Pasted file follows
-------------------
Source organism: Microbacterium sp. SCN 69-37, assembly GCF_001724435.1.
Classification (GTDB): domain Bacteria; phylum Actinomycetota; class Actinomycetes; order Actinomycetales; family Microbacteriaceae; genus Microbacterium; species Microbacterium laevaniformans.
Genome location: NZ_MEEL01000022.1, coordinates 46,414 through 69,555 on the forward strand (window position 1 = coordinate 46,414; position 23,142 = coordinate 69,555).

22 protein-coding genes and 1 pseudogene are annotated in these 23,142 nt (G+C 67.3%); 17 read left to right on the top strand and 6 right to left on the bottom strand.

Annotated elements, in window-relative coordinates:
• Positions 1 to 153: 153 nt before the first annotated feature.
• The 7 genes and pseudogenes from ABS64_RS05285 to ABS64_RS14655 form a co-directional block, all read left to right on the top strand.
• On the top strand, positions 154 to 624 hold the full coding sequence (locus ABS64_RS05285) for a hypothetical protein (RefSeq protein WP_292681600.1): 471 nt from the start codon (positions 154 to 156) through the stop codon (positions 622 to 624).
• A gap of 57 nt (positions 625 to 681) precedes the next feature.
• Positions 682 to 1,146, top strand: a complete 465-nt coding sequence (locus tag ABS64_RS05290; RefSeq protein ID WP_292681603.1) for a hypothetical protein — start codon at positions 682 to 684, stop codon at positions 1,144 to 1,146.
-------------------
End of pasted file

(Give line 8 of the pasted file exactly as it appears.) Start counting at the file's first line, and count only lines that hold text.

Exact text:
• On the top strand, positions 154 to 624 hold the full coding sequence (locus ABS64_RS05285) for a hypothetical protein (RefSeq protein WP_292681600.1): 471 nt from the start codon (positions 154 to 156) through the stop codon (positions 622 to 624).